Too many young people still endure things on coming out that aren’t only abnormal, but frankly sick. One of the last things I did as an active member of the Church of Ireland before moving to England last year was attend a fringe meeting at General Synod. A young man, 15 years younger than me, told his story of coming out in Belfast in the late 2000s and early 2010s. He told his pastor and his family that he was ‘struggling with same-sex attraction’, so he was advised to put a rubber band around his wrist. If he had dirty thoughts about a boy, he should give it a quick snap and the mild pain, the theory went, would act as a sort of amateur aversion therapy. Needless to say, it didn’t work. Within six months his arm was a rotting mass of bruised flesh, and he was starting to self-harm more seriously. The torment never stopped, until he got out, abandoned his family and indeed his faith.

This didn’t happen in the “then”; this happened “now”. Right now, somewhere in Northern Ireland, a young man is in despair and having his education wrecked because he is couchsurfing long-term around a set of friends after his parents threw him out. A teenage girl is asking tentative questions on a Christian internet forum and being told that what she feels is sinful and change is possible. And then, because she isn’t changing no matter how hard she prays, she is taking a stanley knife to her forearm, so physical pain can obliterate the mental pain.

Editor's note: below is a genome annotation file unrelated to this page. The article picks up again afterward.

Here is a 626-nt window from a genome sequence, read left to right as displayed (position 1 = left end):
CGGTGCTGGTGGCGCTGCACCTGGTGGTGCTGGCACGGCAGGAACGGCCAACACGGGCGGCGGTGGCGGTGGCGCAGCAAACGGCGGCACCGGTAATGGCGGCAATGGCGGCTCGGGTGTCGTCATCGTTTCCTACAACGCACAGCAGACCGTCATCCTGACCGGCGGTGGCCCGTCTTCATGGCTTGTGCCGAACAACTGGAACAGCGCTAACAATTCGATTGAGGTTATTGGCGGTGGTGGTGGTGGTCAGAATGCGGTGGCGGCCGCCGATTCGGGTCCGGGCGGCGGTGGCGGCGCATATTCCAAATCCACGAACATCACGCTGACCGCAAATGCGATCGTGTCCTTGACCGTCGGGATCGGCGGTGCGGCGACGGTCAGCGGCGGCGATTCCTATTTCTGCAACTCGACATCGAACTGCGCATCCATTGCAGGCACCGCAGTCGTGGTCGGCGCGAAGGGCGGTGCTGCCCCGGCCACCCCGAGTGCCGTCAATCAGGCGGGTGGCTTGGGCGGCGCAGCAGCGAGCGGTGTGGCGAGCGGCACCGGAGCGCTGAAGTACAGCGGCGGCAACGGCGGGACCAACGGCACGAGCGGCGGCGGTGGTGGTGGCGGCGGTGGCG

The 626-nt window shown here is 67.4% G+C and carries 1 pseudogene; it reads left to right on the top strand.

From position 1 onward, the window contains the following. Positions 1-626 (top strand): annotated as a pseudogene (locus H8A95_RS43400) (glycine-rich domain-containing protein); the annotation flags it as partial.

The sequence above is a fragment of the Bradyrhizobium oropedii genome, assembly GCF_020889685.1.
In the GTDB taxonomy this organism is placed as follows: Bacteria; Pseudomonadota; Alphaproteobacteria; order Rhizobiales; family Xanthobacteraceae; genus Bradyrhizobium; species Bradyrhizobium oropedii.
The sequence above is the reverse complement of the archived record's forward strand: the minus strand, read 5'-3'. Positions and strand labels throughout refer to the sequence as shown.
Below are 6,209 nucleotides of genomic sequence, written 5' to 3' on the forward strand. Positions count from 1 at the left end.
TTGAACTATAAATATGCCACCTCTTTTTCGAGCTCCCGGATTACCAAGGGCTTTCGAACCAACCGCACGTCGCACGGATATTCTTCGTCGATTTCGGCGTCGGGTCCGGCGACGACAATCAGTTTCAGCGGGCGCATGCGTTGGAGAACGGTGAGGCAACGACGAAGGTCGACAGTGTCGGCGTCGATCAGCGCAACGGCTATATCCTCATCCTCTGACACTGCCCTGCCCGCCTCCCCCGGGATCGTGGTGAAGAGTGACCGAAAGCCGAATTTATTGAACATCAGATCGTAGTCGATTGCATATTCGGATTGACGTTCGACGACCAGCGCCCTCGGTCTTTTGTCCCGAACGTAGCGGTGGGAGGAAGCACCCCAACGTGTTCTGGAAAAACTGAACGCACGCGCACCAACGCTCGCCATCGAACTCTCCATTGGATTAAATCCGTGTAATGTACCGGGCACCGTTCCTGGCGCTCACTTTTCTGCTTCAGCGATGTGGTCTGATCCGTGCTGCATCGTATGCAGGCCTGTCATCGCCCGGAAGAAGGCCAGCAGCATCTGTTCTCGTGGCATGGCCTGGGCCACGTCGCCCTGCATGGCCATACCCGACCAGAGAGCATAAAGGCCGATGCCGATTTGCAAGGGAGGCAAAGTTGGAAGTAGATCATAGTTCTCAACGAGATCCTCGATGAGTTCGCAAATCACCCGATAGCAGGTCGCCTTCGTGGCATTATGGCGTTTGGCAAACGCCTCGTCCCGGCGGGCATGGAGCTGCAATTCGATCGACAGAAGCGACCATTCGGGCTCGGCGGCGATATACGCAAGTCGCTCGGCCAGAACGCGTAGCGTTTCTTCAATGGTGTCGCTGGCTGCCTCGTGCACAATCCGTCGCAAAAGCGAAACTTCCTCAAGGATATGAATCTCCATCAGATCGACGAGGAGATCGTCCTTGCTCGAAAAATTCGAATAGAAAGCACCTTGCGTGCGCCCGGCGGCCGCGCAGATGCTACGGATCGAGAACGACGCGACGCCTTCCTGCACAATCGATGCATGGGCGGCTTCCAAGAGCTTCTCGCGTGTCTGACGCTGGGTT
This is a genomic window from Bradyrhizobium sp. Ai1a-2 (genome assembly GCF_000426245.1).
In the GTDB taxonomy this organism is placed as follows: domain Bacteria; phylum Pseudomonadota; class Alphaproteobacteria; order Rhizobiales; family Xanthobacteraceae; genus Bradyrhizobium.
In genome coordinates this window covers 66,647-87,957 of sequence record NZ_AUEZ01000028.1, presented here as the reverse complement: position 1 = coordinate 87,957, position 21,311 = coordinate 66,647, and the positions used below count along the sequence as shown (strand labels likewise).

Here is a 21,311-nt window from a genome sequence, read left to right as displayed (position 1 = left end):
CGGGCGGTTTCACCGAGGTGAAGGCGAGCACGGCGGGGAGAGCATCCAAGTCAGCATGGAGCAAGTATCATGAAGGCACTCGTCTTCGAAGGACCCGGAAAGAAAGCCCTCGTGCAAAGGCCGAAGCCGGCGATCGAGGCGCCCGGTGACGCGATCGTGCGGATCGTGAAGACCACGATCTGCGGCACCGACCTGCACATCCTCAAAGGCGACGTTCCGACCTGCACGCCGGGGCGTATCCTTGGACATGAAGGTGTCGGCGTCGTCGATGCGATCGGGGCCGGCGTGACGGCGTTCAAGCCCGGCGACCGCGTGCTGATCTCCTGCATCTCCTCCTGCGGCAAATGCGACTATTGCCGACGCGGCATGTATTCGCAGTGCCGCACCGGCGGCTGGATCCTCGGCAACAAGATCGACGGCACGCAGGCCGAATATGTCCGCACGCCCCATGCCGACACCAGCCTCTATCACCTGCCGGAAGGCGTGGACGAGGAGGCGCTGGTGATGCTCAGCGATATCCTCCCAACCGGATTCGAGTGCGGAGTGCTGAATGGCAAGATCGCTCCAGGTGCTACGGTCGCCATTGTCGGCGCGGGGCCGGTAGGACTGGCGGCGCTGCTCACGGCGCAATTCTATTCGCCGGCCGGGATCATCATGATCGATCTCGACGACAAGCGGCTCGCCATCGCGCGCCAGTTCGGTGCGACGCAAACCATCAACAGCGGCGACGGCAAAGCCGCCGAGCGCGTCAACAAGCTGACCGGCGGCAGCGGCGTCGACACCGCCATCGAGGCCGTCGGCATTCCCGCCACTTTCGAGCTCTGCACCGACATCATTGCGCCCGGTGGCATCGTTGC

Euphoria never lasts forever, and it didn’t for me. So eventually I did discover that not only can homophobia screw up other people’s lives, it can screw up mine. The sad reality I must bear witness to as a professing Christian is that, with one exception, every time I have encountered homophobia directed against me, the perpetrators were either Christians or the institutional homophobia of the church.

Of course, many Christians aren’t homophobes and Christian attitudes are changing. I wouldn’t have been without the love, prayers and practical help of Christian friends when Chris died: still less would I have been without the Faith that we shared. I wouldn’t have been without the friends and everyday encounters with the Divine we had as a very odd gay couple, two generations apart in age, in the churches we worshipped in together. We were just another couple. My employer, a Church of England Diocese, gave me exactly the same care and support they would have given me if Chris had been short for Christine rather than Christopher. Things do get better.

But they don’t get better all by themselves. There are a lot of people, especially in Christian circles, who claim they have ‘repented’ of the maltreatment of gays by churches in the past while remaining silent in the face of the maltreatment of today. Repentance isn’t about saying the Confiteor or General Confession before receiving Holy Communion, or going up to be saved at an altar call. It’s about a radical change in how one lives life, and it often means speaking out where one had previously been silent. No matter what people think about the moral acceptability of same-sex relationships, it surely pales in comparison with the moral unacceptability of children self-harming and being thrown out of their homes, or of grown men and women having to pretend to their families that the most important person in their lives doesn’t exist.

That stuff needs to stop, full stop, right now.